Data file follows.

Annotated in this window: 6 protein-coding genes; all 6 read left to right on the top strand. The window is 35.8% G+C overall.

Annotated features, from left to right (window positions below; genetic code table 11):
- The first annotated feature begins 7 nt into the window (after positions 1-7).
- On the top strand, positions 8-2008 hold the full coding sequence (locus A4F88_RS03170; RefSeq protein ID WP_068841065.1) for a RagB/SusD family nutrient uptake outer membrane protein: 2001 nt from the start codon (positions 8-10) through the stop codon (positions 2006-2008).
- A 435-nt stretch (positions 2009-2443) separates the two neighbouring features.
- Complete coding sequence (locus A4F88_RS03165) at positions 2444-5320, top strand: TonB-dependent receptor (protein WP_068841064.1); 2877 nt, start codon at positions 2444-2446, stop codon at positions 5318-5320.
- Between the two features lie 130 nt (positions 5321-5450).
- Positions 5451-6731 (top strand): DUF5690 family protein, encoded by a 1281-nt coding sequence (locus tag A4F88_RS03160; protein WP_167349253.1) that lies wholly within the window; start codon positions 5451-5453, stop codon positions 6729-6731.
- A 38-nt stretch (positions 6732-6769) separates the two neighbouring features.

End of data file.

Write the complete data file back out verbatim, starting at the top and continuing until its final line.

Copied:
Annotated in this window: 6 protein-coding genes; all 6 read left to right on the top strand. The window is 35.8% G+C overall.

Annotated features, from left to right (window positions below; genetic code table 11):
- The first annotated feature begins 7 nt into the window (after positions 1-7).
- On the top strand, positions 8-2008 hold the full coding sequence (locus A4F88_RS03170; RefSeq protein ID WP_068841065.1) for a RagB/SusD family nutrient uptake outer membrane protein: 2001 nt from the start codon (positions 8-10) through the stop codon (positions 2006-2008).
- A 435-nt stretch (positions 2009-2443) separates the two neighbouring features.
- Complete coding sequence (locus A4F88_RS03165) at positions 2444-5320, top strand: TonB-dependent receptor (protein WP_068841064.1); 2877 nt, start codon at positions 2444-2446, stop codon at positions 5318-5320.
- Between the two features lie 130 nt (positions 5321-5450).
- Positions 5451-6731 (top strand): DUF5690 family protein, encoded by a 1281-nt coding sequence (locus tag A4F88_RS03160; protein WP_167349253.1) that lies wholly within the window; start codon positions 5451-5453, stop codon positions 6729-6731.
- A 38-nt stretch (positions 6732-6769) separates the two neighbouring features.